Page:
// src/components/ClickityClick.js
...

handleClick = () => {
  this.setState({
    hasBeenClicked: true
  })
}

...

Update src/components/ClickityClick.js and src/index.js using the code snippets above to see the rendered text change once the button is clicked.

How State Gets Merged

When updating state, we don't have to pass in the entire state, just the property we want to update. For example, consider the following state for our component:

{
  hasBeenClicked: false,
  currentTheme: 'blue',
}

If we updated the hasBeenClicked using this.setState() like we did above, it would merge the new state with the existing state, resulting in this new state:

{
  hasBeenClicked: true,
  currentTheme: 'blue',
}

One super important thing to note is that it only merges things on the first level. Let's say we're working on a component that lets a user fill in an address, and the component's state is structured like this:

{
  theme: 'blue',
  addressInfo: {
    street: null,
    number: null,
    city: null,
    country: null
  },
}

If we wanted to update the addressInfo.city field, you might think we can update it like this:

this.setState({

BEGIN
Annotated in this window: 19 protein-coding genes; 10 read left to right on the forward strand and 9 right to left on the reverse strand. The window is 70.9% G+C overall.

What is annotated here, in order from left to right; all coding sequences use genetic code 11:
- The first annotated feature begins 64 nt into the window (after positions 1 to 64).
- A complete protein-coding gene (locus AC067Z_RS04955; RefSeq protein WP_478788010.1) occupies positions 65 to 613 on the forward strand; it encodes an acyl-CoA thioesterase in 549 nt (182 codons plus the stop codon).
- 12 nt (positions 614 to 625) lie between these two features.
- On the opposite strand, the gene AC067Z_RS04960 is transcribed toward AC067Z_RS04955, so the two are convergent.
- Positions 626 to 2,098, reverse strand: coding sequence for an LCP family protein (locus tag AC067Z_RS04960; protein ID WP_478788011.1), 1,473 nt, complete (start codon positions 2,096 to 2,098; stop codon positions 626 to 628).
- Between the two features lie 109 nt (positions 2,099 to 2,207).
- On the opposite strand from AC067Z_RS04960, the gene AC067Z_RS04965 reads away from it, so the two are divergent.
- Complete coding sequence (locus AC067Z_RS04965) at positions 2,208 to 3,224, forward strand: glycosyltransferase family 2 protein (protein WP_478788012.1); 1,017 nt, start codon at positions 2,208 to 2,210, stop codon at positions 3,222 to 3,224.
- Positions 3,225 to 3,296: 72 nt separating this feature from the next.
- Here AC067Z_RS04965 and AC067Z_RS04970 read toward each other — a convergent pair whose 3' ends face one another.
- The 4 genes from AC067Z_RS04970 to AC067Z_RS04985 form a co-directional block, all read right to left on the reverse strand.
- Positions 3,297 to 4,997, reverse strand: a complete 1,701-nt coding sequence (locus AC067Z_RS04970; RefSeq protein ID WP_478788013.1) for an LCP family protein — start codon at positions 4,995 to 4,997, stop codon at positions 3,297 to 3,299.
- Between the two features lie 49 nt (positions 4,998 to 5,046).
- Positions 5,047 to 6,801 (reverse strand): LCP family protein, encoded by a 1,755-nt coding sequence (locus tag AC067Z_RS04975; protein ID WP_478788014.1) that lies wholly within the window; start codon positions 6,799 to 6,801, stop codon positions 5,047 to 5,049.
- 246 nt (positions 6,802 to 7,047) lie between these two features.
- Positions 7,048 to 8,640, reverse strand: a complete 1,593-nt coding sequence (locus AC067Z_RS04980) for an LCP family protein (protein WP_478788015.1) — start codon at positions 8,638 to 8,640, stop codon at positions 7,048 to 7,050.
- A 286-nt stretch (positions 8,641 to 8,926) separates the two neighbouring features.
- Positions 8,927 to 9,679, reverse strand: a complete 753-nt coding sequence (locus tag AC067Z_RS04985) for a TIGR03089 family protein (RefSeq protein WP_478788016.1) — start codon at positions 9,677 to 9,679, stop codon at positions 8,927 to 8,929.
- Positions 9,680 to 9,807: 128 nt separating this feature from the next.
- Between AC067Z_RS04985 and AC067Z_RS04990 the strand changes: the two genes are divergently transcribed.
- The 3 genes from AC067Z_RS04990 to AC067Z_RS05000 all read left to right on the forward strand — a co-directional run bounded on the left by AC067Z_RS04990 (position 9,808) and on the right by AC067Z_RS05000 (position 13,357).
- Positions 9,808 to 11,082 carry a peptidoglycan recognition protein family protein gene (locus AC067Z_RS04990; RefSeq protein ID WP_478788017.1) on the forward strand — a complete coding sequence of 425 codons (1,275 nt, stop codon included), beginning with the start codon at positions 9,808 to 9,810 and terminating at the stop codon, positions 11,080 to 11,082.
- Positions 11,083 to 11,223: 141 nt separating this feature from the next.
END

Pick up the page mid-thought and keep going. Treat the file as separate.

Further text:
addressInfo: {
    city: 'New York City'
  }
});

However, this would result in the following state shape:

{
  theme: 'blue',
  addressInfo: {
    city: 'New York City',
  },
}

See what happened there? It merged the state, but the other key/value pairs in addressInfo get overwritten, because it doesn't deeply merge the state with the object you pass into this.setState(). A deep merge means that the merge will happen recursively, leaving any unchanged properties intact. For example, consider the following code sample:

const house = {
  kitchen: {
    cabinets: 'white',
    table: {
      legs: 4
    }
  }
};

// Note: `deepMerge()` isn't actually a built-in function
const updatedHouse = deepMerge(house, {
  kitchen: {
    table: {
      legs: 8
    }
  }
});

Deeply merging like this would only update the legs property with a value of 8, but the rest of the kitchen and house objects' structure will remain intact.

We can solve this using Object.assign() by merging the addressInfo object with the new data ourselves:

this.setState({
  addressInfo: Object.assign({}, this.state.addressInfo, {
    city: 'New York City'
  })
});

Or, we could do this the RECOMMENDED way, by using the spread operator in JS:

this.setState({
  addressInfo: {
    ...this.state.addressInfo,